The original act has a sunset clause which would have caused many of the law’s provisions to expire in 2005. By then, opposition to the act had grown and Democrats used a filibuster to delay reauthorization. The sunset clause was extended for several months, but increased Democratic power in Congress forced a compromise, and the act was reauthorized in early 2006 with a series of “civil liberties safeguards” in place [Source: CNN]. Most of the act’s provisions were made permanent, but many were changed and three of them were not made permanent. Libraries will no longer be subject to National Security Letters (unless that library also serves as an Internet Service Provider). Provisions allowing roving wiretaps and FBI seizure of business records are set to expire in four years [Source: The Washington Post].

The gag order on NSLs and other subpoenas was extended to one year, but the recipient is allowed to challenge the order after that time has passed. Targets of NSLs are allowed to keep the identity of their attorney from government officials. Other changes limit the length of time the FBI can hold records and force government officials to provide more thorough explanation of their reasons for requesting search warrants, surveillance or subpoenas [Source: NPR].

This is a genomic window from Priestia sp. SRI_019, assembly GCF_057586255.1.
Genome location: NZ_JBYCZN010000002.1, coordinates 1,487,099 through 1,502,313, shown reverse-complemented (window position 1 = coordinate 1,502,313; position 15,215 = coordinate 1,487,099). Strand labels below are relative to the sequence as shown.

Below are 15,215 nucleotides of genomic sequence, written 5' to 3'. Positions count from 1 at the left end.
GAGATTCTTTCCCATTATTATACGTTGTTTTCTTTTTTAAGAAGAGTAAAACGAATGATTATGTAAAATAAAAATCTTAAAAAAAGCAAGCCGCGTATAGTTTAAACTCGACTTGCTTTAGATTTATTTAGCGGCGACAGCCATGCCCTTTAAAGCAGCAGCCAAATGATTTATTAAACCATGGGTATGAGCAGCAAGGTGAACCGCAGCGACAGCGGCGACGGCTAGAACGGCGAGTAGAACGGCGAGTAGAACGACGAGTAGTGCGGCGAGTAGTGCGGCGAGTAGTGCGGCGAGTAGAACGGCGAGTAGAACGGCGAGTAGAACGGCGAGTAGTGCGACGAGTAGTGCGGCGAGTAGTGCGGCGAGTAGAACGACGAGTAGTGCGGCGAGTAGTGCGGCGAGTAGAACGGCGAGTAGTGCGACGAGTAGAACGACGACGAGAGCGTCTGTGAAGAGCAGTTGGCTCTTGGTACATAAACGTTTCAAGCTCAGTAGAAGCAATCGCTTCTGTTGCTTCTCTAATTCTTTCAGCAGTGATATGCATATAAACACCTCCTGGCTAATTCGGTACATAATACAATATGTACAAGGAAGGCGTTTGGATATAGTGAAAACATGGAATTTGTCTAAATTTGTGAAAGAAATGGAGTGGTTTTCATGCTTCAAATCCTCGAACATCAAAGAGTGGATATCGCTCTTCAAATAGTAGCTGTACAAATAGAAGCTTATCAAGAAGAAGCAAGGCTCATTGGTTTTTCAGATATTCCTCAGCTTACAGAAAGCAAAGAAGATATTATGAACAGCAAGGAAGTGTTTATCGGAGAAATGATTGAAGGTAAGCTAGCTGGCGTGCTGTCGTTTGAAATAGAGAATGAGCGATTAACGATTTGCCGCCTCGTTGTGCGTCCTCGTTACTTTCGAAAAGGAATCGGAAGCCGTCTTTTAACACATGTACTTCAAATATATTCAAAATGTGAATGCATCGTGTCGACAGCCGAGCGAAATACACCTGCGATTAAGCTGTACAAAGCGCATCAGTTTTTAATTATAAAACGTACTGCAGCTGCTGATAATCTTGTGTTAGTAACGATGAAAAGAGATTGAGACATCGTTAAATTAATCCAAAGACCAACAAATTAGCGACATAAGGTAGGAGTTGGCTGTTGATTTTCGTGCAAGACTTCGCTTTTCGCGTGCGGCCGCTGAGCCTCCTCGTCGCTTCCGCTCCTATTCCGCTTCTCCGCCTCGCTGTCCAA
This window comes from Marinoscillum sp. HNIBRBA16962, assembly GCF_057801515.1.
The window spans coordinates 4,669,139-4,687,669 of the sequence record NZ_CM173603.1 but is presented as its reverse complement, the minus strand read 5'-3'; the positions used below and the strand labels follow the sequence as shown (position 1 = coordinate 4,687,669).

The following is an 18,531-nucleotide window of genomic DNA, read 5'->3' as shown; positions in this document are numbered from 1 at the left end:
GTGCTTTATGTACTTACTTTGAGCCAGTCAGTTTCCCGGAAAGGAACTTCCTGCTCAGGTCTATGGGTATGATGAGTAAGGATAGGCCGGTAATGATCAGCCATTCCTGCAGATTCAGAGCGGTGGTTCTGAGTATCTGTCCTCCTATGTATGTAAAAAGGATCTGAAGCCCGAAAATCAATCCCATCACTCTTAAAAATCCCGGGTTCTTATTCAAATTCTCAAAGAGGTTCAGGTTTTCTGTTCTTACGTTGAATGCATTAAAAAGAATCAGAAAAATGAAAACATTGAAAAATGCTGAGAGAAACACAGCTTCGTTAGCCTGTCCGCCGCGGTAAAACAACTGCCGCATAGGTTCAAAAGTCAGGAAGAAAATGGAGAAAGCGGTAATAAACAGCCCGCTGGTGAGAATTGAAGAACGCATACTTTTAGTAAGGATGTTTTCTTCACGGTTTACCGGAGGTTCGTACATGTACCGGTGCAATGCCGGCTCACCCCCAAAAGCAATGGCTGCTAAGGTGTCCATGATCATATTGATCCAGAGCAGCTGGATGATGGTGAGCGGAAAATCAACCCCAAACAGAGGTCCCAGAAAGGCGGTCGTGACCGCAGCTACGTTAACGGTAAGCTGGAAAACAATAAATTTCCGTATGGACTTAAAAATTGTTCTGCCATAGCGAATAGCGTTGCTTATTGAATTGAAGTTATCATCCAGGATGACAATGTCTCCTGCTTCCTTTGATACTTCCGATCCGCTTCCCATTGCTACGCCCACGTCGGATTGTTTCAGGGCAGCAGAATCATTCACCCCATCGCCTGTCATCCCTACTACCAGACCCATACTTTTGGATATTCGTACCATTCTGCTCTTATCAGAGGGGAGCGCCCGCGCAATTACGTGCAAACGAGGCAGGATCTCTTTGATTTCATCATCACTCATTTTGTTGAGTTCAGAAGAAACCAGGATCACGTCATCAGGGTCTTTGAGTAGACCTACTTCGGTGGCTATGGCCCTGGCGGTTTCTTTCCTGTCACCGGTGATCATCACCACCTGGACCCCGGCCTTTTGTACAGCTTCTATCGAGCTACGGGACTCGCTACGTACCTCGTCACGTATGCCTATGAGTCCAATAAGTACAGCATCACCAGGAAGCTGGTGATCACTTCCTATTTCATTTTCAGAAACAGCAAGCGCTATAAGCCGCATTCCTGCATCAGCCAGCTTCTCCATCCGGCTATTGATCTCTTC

A bill known internally as the Domestic Security Enhancement Act, but often referred to as Patriot Act II, was drafted by the Department of Justice but never submitted to Congress. A leaked copy of the draft showed that this bill featured harsh restrictions on civil liberties and vastly expanded government powers.


Is the Patriot Act a Success or a Failure?

President George W. Bush and the Department of Homeland Security discuss the war on terror.
Photo courtesy of The White House

The Patriot Act works on the theory that in the face of terrorist threats, Americans must balance freedom with security. The balancing act only works if the measures taken to increase security actually accomplish that goal. By one very significant measure, it could be argued that the Patriot Act has worked -- there has not been a successful terrorist attack on U.S. territory since the act was signed into law (the Anthrax scare that followed in the months after September 11 was never determined to be a terrorist attack). Of course, that could also be attributed to increased airport security, heightened awareness on the part of all Americans or the diversion of terrorist resources to conflicts in the Middle East.

The Department of Justice lists many general ways in which the act has helped the country fight terrorism, and one conservative analyst claims that 15 terrorist plots have been disrupted by agents using powers granted by the act [Source:]. The Department of Justice document specifically cites the use of roving wiretaps, expanded surveillance authorization, delayed-notification searches and interagency information sharing as crucial to the anti-terrorist mission.